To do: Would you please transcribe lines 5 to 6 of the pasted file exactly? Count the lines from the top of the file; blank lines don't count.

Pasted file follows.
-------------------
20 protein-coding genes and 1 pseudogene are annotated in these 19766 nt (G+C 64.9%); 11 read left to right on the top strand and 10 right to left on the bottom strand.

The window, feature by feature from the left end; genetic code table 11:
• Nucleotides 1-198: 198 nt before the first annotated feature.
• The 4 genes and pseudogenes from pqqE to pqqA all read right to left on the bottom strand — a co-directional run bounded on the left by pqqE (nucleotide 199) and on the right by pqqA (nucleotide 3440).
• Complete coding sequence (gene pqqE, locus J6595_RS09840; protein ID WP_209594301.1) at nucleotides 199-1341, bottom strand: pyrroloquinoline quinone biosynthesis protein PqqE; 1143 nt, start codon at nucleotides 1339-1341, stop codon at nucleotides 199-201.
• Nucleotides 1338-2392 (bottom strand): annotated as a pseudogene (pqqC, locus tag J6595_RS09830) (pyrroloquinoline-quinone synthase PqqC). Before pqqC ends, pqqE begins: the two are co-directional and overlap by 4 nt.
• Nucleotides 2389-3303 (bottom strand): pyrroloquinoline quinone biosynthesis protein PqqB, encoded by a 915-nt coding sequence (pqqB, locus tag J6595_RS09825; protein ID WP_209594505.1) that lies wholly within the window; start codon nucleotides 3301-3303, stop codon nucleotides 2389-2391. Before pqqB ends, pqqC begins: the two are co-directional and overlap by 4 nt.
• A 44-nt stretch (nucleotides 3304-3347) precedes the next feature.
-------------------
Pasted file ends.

• Complete coding sequence (gene pqqE, locus J6595_RS09840; protein ID WP_209594301.1) at nucleotides 199-1341, bottom strand: pyrroloquinoline quinone biosynthesis protein PqqE; 1143 nt, start codon at nucleotides 1339-1341, stop codon at nucleotides 199-201.
• Nucleotides 1338-2392 (bottom strand): annotated as a pseudogene (pqqC, locus tag J6595_RS09830) (pyrroloquinoline-quinone synthase PqqC). Before pqqC ends, pqqE begins: the two are co-directional and overlap by 4 nt.